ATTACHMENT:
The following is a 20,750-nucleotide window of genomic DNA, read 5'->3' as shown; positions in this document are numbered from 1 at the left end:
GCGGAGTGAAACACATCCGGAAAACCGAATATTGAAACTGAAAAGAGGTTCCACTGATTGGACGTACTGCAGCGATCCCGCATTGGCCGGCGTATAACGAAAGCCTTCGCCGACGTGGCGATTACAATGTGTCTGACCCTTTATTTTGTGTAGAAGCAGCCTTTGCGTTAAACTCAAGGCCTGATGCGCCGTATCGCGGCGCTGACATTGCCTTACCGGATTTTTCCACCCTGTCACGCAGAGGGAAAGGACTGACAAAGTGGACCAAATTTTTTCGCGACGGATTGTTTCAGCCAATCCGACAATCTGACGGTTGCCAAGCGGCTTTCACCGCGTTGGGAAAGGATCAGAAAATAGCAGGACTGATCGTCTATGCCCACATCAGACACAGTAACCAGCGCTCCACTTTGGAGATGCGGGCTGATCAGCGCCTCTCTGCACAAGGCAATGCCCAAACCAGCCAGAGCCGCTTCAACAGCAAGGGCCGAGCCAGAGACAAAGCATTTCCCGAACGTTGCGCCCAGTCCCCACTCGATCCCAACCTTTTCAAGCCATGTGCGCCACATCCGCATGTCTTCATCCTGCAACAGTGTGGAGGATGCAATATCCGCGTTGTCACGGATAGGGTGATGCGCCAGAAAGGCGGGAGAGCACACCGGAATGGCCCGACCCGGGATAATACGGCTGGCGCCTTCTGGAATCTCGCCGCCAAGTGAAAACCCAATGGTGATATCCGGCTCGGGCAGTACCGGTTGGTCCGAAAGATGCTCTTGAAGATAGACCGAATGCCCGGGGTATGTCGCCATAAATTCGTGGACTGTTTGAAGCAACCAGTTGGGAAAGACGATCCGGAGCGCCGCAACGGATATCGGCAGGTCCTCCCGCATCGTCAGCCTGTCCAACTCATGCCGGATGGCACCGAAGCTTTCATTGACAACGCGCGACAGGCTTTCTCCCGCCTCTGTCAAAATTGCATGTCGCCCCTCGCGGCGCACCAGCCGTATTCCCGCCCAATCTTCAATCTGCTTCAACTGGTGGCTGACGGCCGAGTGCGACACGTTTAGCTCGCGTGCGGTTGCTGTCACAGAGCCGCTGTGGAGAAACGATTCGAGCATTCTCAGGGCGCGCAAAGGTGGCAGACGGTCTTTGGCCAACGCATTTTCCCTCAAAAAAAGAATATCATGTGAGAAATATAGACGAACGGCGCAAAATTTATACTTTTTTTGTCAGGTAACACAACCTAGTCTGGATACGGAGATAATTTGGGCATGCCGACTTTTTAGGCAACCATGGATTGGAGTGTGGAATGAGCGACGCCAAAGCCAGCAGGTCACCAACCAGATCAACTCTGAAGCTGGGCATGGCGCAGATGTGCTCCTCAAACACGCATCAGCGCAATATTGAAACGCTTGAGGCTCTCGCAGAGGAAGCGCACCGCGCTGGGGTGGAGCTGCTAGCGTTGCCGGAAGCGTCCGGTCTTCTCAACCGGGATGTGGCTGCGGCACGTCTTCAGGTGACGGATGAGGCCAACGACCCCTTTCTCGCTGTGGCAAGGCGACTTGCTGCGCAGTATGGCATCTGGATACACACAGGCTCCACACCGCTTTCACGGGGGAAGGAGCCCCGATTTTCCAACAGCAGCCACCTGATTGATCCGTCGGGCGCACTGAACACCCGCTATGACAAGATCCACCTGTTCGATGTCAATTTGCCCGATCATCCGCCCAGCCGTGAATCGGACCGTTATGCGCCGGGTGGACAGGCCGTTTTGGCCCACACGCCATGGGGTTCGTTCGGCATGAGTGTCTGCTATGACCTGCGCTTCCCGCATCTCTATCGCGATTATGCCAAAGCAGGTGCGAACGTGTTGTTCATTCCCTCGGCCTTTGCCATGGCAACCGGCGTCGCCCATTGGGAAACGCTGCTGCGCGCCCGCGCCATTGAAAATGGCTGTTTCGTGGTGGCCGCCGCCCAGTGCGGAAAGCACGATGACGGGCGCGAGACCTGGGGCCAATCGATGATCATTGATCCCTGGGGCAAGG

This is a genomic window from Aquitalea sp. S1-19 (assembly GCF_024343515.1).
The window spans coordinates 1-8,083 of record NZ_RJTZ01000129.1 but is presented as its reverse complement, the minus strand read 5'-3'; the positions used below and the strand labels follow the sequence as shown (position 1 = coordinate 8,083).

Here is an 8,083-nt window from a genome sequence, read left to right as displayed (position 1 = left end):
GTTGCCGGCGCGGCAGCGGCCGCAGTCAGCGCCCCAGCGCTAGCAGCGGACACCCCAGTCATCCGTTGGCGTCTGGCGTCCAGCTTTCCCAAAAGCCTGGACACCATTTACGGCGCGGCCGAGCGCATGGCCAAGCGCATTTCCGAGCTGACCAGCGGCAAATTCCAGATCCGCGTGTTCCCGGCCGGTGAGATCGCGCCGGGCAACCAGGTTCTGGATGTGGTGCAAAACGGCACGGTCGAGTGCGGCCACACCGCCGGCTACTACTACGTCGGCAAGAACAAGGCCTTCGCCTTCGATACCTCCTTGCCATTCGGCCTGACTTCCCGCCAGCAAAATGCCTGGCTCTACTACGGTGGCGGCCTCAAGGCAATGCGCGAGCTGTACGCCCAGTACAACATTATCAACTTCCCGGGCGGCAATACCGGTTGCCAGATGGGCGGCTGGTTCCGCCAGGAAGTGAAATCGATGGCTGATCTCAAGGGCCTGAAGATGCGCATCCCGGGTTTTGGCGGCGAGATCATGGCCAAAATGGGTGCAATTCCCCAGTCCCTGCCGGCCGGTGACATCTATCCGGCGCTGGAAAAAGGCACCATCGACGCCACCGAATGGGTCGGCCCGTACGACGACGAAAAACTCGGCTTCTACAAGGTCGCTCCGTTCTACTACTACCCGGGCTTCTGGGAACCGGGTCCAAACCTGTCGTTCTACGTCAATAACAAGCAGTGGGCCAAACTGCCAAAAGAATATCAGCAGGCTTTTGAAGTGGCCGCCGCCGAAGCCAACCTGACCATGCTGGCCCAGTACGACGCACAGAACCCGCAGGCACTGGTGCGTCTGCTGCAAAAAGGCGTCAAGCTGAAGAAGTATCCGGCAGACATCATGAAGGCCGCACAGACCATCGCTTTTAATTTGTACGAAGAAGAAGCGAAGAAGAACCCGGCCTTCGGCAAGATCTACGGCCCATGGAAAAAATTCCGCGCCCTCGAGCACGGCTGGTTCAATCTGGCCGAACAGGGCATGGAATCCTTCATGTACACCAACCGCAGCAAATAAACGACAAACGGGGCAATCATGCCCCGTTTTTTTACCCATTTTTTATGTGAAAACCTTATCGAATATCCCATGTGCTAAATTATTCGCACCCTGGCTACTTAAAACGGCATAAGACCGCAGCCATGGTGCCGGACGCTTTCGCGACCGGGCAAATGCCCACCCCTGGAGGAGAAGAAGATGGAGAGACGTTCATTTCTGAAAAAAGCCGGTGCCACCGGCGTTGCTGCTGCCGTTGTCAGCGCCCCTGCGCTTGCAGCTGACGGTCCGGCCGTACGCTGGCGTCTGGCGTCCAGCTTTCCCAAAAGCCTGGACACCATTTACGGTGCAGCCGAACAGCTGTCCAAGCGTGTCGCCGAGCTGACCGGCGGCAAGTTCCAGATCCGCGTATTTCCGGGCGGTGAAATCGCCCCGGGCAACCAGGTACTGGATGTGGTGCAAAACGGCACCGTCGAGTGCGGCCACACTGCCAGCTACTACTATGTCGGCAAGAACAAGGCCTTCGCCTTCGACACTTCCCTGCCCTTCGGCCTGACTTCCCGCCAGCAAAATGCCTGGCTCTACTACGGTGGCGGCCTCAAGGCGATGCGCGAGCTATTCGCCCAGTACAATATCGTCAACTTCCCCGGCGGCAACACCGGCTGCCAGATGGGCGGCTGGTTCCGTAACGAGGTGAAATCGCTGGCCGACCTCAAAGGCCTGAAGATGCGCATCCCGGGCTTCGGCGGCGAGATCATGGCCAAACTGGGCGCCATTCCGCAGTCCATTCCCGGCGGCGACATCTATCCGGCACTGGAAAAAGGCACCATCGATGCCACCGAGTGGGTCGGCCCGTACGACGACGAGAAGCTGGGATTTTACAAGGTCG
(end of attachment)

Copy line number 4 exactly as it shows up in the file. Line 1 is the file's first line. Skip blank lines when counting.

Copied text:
The window spans coordinates 1-8,083 of record NZ_RJTZ01000129.1 but is presented as its reverse complement, the minus strand read 5'-3'; the positions used below and the strand labels follow the sequence as shown (position 1 = coordinate 8,083).